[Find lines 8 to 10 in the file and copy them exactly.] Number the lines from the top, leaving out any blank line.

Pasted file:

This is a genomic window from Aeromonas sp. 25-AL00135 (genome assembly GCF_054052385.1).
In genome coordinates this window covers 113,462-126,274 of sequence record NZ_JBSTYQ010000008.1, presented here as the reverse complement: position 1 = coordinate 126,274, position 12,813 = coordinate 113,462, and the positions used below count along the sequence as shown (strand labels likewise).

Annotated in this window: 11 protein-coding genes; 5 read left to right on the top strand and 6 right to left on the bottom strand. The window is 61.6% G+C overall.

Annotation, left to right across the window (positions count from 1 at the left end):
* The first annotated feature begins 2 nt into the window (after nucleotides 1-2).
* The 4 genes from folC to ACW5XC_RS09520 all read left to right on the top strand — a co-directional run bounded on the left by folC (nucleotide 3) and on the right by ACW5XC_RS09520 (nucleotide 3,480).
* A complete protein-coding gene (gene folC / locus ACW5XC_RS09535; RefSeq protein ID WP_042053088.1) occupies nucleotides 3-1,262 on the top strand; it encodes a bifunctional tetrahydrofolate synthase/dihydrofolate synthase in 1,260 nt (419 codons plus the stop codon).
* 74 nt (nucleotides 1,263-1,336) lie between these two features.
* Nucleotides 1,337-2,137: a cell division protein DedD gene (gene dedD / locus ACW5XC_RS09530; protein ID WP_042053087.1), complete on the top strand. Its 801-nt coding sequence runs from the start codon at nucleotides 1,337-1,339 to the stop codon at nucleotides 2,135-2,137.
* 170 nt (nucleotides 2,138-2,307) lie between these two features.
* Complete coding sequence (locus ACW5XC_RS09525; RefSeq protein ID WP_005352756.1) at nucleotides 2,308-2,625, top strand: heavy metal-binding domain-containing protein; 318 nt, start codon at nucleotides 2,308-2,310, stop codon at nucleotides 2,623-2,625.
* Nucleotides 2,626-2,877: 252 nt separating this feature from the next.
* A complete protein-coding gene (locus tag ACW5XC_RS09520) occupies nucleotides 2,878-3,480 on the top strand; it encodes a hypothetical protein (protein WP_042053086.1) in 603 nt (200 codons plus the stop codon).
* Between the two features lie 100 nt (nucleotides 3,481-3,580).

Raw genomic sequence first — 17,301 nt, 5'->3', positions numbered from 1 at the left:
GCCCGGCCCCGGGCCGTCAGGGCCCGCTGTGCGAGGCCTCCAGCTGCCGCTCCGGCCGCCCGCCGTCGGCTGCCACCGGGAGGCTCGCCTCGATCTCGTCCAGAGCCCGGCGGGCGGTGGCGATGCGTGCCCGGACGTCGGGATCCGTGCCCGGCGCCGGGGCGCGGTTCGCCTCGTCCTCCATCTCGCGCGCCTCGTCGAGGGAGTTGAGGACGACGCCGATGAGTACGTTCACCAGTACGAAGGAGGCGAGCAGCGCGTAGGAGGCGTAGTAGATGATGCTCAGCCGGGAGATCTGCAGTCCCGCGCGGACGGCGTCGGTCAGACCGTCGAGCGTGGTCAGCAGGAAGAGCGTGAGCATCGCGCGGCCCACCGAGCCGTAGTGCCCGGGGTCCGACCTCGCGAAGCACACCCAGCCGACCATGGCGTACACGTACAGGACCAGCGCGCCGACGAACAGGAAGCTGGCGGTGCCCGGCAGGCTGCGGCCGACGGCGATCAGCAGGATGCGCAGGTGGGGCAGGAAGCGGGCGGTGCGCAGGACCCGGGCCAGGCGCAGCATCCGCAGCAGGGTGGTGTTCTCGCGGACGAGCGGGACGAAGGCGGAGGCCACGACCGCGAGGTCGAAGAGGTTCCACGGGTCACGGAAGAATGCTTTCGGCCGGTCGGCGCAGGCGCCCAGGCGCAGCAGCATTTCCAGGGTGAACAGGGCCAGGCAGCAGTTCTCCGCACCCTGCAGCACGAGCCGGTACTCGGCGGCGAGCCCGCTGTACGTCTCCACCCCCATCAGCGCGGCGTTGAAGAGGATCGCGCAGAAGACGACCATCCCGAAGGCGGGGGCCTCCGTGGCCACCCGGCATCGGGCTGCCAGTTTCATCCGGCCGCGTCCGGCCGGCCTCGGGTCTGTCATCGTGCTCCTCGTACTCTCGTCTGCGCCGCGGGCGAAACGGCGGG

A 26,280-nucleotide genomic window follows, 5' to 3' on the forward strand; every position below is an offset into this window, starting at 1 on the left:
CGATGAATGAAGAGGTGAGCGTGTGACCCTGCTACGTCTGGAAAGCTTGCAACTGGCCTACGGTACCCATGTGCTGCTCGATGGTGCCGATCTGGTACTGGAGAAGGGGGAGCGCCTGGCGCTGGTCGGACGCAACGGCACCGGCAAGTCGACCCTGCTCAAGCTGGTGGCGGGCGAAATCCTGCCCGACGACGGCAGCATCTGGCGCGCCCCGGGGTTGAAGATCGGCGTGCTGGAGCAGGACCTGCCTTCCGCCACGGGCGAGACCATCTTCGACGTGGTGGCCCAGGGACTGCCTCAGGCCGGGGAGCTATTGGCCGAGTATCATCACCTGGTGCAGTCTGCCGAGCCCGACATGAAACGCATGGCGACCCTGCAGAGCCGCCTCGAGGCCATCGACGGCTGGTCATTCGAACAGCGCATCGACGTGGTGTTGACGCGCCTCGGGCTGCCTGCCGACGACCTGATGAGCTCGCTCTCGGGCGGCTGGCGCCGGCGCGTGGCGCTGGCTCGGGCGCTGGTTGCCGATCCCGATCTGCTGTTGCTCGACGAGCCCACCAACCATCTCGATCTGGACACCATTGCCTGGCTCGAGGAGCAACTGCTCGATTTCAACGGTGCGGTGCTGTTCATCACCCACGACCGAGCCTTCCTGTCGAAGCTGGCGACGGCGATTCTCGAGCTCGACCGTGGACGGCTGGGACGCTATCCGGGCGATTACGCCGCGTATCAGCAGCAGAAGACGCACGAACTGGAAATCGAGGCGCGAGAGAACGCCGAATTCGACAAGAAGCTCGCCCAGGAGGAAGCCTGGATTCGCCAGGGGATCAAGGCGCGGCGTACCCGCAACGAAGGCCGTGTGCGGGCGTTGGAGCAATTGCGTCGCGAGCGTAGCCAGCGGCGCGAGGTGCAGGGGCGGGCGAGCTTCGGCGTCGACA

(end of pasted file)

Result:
* 74 nt (nucleotides 1,263-1,336) lie between these two features.
* Nucleotides 1,337-2,137: a cell division protein DedD gene (gene dedD / locus ACW5XC_RS09530; protein ID WP_042053087.1), complete on the top strand. Its 801-nt coding sequence runs from the start codon at nucleotides 1,337-1,339 to the stop codon at nucleotides 2,135-2,137.
* 170 nt (nucleotides 2,138-2,307) lie between these two features.